Climatological normal

From Wikipedia, the free encyclopedia
Jump to navigation Jump to search
Annual U.S. temperature compared to the 20th-century average for each U.S. Climate Normals period from 1901-1930 to 1991-2020.

Climatological normal or climate normal (CN) is a 30-year average of a weather variable for a given time of year.[1] Most commonly, a CN refers to a particular month of year, but it may also refer to a broader scale, such as a specific meteorological season.[2] More recently, CN have been reported for narrower scales, such as day of year and even hourly scale.[3]

Climatological normals are used as an average or baseline to evaluate climate events and provide context for year-to-year variability. Normals can be calculated for a variety of weather variables including temperature and precipitation and rely on data from weather stations. Variability from the 30-year averages is typical and climate variability looks at the magnitude of extremes.[1] Climatological standard normals are overlapping periods updated every decade: 1971–2000, 1981–2010, 1991–2020, etc.

The term "normal" first appeared in the literature by Heinrich Wilhelm Dove in 1840 and the concept was formalized by the International Meteorological Committee in 1872.[4] The use of the 30 year period of normals began in 1935 with the 1901-30 period.[5] The continued use of 30 year normals has increasingly been called into question due to substantial evidence that the stationarity of climate statistics can no longer be taken for granted due to climate change.[4][6] This has led to alternative definitions such as "Optimal Climate Normal" and the "Hinge Fit" approach to supplement the standard 30 year normals which are still commonly used.[7]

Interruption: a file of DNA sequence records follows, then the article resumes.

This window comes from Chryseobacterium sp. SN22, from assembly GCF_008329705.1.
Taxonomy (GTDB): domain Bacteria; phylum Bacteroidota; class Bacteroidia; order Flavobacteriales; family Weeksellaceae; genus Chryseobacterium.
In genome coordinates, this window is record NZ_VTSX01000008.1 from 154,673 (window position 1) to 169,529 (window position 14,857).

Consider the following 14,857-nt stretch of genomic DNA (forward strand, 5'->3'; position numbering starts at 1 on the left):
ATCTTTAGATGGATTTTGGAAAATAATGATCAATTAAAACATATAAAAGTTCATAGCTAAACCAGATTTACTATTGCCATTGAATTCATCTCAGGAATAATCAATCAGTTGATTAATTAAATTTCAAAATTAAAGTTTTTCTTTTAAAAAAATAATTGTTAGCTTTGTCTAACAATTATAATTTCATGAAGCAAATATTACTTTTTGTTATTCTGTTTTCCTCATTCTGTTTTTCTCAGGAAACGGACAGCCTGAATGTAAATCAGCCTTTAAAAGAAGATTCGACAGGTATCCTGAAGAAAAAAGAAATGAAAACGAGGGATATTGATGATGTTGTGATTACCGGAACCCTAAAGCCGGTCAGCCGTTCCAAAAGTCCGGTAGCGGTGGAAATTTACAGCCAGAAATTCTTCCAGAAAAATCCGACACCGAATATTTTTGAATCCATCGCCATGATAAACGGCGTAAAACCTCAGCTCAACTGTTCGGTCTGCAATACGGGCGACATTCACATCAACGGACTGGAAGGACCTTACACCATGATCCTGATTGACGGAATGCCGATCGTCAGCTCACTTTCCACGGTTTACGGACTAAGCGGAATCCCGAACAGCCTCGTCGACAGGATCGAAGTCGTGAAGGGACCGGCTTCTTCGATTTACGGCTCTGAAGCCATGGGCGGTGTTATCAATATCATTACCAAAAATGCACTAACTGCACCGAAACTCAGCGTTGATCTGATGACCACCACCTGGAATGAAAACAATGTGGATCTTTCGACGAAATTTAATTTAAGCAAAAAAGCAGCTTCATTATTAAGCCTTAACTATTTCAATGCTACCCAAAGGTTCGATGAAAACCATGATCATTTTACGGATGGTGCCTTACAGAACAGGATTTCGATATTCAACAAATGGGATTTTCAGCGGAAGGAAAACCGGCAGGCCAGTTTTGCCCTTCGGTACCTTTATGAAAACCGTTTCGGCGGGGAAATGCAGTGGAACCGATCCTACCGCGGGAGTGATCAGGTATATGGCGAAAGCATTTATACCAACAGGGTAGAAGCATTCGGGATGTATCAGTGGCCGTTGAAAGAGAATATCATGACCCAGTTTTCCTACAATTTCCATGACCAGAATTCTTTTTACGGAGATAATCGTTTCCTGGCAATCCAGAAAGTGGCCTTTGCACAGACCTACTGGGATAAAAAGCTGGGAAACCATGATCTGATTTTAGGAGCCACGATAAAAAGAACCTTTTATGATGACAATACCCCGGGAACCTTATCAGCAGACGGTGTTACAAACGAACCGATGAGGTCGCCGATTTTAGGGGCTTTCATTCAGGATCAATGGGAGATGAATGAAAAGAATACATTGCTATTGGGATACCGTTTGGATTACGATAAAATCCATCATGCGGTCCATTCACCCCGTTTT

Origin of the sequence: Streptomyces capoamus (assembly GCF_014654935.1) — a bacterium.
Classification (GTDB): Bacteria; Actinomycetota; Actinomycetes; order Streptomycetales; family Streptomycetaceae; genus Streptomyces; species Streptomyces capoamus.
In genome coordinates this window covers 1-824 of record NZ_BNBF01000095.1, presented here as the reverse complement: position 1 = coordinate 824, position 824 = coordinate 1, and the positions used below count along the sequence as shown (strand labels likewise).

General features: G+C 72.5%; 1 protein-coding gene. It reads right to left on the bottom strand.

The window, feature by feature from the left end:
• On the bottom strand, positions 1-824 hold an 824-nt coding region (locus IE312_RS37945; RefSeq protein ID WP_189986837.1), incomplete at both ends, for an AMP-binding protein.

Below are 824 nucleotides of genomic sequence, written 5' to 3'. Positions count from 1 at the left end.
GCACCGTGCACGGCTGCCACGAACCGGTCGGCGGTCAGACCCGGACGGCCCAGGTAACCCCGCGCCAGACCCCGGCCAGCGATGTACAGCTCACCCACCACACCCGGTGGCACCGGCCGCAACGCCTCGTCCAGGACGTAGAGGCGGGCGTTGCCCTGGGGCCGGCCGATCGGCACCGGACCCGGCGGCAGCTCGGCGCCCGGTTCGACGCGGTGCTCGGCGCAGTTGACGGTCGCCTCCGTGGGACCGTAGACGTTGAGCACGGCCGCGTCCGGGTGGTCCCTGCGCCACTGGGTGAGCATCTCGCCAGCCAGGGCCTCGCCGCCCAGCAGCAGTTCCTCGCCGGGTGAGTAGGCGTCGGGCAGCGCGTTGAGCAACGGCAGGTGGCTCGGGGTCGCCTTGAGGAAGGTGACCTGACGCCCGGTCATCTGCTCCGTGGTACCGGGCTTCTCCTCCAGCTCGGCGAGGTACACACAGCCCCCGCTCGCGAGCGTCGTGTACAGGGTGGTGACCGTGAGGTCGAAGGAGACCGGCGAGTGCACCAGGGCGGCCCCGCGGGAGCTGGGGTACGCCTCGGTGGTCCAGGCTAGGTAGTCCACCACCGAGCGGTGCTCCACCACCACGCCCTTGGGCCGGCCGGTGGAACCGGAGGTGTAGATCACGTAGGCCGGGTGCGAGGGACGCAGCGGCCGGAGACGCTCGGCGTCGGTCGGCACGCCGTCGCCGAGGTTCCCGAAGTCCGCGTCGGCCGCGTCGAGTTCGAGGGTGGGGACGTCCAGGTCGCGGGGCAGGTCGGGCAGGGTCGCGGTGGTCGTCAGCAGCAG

See also[edit]

References[edit]

  1. ^ a b Climate Variability and Climate Change Archived 2014-05-17 at the Wayback Machine; WHAT IS THE DIFFERENCE? Michigan Sea Grant
  2. ^ "WMO Guidelines on the Calculation of Climate Normals". World Meteorological Organization. 2017. Retrieved 3 July 2021.
  3. ^ "NOAA's 1981–2010 U.S. Climate Normals: An Overview". Bulletin of the American Meteorological Society. American Meteorological Society. 93 (11): 1687–1697. 1 November 2012. Bibcode:2012BAMS...93.1687A. doi:10.1175/BAMS-D-11-00197.1. Retrieved 3 July 2021.
  4. ^ a b Guttman, Nathaniel B. (1989). "Statistical Descriptors of Climate". Bulletin of the American Meteorological Society. 70 (6): 602. Bibcode:1989BAMS...70..602G. doi:10.1175/1520-0477(1989)070<0602:SDOC>2.0.CO;2. ISSN 1520-0477.
  5. ^ Trewin, Blair C. (2007). The Role of Climatological Normals in a Changing Climate. World Climate Data and Monitoring Programme. World Meteorological Organization. p. 7.
  6. ^ Arguez, Anthony; Vose, Russell S. (1 June 2011). "The Definition of the Standard WMO Climate Normal: The Key to Deriving Alternative Climate Normals". Bulletin of the American Meteorological Society. American Meteorological Society. 92 (6): 699–704. Bibcode:2011BAMS...92..699A. doi:10.1175/2010BAMS2955.1. Retrieved 3 July 2021.
  7. ^ "Defining Climate Normals in New Ways". National Centers for Environmental Information. NOAA. Retrieved 3 July 2021.